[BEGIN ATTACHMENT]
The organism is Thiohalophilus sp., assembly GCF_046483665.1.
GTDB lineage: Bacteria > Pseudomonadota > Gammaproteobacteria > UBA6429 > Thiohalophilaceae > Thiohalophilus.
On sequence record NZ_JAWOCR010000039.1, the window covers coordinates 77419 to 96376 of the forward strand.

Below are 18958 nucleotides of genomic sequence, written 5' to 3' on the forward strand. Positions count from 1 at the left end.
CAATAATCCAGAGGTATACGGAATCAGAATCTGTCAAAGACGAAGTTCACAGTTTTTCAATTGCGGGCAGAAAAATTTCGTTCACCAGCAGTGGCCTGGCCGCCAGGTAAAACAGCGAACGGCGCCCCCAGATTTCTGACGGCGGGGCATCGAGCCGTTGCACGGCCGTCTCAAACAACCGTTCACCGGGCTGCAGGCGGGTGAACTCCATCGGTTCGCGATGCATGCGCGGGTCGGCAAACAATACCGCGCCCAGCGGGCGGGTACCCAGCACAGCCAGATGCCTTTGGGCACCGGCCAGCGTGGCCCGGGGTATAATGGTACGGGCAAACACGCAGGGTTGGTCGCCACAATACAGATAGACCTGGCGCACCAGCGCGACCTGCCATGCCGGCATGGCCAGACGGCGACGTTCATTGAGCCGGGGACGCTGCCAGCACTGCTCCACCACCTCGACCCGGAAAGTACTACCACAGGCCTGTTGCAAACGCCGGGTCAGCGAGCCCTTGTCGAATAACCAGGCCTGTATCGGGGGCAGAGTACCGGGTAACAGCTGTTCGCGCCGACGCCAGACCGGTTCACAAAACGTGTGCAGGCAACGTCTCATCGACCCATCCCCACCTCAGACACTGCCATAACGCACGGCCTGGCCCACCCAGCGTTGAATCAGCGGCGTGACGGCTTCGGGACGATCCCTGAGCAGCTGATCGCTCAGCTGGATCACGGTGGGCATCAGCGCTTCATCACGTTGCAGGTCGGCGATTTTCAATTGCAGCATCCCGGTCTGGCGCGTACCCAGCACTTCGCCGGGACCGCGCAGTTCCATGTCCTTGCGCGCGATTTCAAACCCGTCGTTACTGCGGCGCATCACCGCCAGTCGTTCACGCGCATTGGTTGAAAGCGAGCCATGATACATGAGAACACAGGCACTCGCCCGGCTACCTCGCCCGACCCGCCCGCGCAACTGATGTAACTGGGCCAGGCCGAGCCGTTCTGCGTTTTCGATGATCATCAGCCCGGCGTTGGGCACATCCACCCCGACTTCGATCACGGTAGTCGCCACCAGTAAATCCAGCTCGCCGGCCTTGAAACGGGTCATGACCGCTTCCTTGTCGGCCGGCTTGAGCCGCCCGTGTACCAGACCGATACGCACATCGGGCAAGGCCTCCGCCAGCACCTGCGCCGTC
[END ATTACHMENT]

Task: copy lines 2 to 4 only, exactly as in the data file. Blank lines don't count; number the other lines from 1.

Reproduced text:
GTDB lineage: Bacteria > Pseudomonadota > Gammaproteobacteria > UBA6429 > Thiohalophilaceae > Thiohalophilus.
On sequence record NZ_JAWOCR010000039.1, the window covers coordinates 77419 to 96376 of the forward strand.

Below are 18958 nucleotides of genomic sequence, written 5' to 3' on the forward strand. Positions count from 1 at the left end.